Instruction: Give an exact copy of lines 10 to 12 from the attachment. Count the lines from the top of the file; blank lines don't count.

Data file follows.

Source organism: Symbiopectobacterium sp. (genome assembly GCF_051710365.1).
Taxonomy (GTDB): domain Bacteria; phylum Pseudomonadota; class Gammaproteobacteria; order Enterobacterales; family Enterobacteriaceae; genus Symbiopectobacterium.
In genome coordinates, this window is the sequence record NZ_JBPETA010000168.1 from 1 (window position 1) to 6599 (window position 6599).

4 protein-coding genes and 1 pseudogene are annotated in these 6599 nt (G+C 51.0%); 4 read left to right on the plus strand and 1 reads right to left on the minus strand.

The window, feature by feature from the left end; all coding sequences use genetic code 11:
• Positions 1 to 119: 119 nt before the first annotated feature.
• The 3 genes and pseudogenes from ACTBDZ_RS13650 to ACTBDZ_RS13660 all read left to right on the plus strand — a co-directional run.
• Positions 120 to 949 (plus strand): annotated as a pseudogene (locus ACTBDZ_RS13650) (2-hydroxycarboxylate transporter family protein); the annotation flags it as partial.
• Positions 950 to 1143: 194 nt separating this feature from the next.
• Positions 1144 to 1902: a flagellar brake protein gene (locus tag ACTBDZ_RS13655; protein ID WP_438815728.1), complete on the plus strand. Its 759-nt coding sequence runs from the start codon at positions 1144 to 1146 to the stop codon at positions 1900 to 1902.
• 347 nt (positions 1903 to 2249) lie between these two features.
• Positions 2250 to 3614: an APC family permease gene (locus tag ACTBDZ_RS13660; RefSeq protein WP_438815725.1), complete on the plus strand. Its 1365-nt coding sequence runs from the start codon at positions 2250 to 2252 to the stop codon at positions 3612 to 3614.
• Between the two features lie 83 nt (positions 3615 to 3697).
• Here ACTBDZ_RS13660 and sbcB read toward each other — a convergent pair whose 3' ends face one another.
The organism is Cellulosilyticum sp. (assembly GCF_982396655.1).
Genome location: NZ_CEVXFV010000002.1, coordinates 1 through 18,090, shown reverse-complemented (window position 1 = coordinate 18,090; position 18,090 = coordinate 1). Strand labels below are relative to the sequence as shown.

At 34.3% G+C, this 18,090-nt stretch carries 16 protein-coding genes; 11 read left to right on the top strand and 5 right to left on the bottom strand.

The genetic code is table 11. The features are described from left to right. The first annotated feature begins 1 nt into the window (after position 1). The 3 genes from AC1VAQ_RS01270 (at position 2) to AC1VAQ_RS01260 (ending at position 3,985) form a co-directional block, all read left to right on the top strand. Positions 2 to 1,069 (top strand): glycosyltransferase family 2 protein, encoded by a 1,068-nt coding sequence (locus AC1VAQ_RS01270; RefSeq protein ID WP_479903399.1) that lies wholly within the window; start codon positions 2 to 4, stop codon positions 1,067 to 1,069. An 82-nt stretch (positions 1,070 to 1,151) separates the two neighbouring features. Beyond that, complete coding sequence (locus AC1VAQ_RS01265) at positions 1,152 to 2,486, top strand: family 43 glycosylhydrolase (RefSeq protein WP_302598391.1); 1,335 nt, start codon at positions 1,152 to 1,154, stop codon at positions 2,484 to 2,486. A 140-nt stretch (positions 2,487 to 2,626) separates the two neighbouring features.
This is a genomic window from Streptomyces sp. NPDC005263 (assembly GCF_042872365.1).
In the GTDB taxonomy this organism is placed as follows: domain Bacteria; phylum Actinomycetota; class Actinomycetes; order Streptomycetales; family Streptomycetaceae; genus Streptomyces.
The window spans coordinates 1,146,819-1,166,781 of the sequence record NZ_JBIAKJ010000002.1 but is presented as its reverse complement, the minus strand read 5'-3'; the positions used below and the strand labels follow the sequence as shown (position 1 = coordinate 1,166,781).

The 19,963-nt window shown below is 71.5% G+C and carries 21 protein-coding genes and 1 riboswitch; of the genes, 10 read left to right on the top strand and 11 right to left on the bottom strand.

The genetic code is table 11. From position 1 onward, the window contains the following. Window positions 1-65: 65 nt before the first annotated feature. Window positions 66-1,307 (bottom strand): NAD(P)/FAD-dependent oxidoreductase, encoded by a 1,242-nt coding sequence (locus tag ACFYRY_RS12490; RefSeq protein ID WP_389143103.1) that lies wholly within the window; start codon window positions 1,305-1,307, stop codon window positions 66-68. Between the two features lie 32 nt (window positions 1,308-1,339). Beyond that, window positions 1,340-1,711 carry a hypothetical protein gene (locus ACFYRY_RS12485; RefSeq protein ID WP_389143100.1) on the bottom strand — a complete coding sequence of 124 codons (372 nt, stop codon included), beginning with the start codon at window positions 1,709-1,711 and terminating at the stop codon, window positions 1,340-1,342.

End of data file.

• Positions 1144 to 1902: a flagellar brake protein gene (locus tag ACTBDZ_RS13655; protein ID WP_438815728.1), complete on the plus strand. Its 759-nt coding sequence runs from the start codon at positions 1144 to 1146 to the stop codon at positions 1900 to 1902.
• 347 nt (positions 1903 to 2249) lie between these two features.
• Positions 2250 to 3614: an APC family permease gene (locus tag ACTBDZ_RS13660; RefSeq protein WP_438815725.1), complete on the plus strand. Its 1365-nt coding sequence runs from the start codon at positions 2250 to 2252 to the stop codon at positions 3612 to 3614.